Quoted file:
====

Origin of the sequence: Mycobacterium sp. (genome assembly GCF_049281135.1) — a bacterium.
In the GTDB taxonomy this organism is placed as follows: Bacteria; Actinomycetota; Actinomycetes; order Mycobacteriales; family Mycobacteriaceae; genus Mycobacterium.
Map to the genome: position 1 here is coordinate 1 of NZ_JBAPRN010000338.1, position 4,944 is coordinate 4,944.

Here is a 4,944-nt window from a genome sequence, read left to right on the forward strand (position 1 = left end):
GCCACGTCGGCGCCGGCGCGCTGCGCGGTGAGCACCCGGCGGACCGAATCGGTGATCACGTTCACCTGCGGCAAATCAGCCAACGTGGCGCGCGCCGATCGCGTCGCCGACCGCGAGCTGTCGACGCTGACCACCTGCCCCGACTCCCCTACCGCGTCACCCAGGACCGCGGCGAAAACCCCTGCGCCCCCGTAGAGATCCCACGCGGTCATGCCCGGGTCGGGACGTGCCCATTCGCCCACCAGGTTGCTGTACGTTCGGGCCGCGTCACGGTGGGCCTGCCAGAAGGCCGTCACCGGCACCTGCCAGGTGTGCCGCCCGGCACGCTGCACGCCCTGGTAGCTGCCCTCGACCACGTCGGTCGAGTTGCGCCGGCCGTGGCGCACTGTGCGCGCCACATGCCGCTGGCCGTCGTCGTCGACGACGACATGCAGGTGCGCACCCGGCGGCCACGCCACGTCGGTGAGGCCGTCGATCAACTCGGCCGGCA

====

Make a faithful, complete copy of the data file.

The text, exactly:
Origin of the sequence: Mycobacterium sp. (genome assembly GCF_049281135.1) — a bacterium.
In the GTDB taxonomy this organism is placed as follows: Bacteria; Actinomycetota; Actinomycetes; order Mycobacteriales; family Mycobacteriaceae; genus Mycobacterium.
Map to the genome: position 1 here is coordinate 1 of NZ_JBAPRN010000338.1, position 4,944 is coordinate 4,944.

Here is a 4,944-nt window from a genome sequence, read left to right on the forward strand (position 1 = left end):
GCCACGTCGGCGCCGGCGCGCTGCGCGGTGAGCACCCGGCGGACCGAATCGGTGATCACGTTCACCTGCGGCAAATCAGCCAACGTGGCGCGCGCCGATCGCGTCGCCGACCGCGAGCTGTCGACGCTGACCACCTGCCCCGACTCCCCTACCGCGTCACCCAGGACCGCGGCGAAAACCCCTGCGCCCCCGTAGAGATCCCACGCGGTCATGCCCGGGTCGGGACGTGCCCATTCGCCCACCAGGTTGCTGTACGTTCGGGCCGCGTCACGGTGGGCCTGCCAGAAGGCCGTCACCGGCACCTGCCAGGTGTGCCGCCCGGCACGCTGCACGCCCTGGTAGCTGCCCTCGACCACGTCGGTCGAGTTGCGCCGGCCGTGGCGCACTGTGCGCGCCACATGCCGCTGGCCGTCGTCGTCGACGACGACATGCAGGTGCGCACCCGGCGGCCACGCCACGTCGGTGAGGCCGTCGATCAACTCGGCCGGCA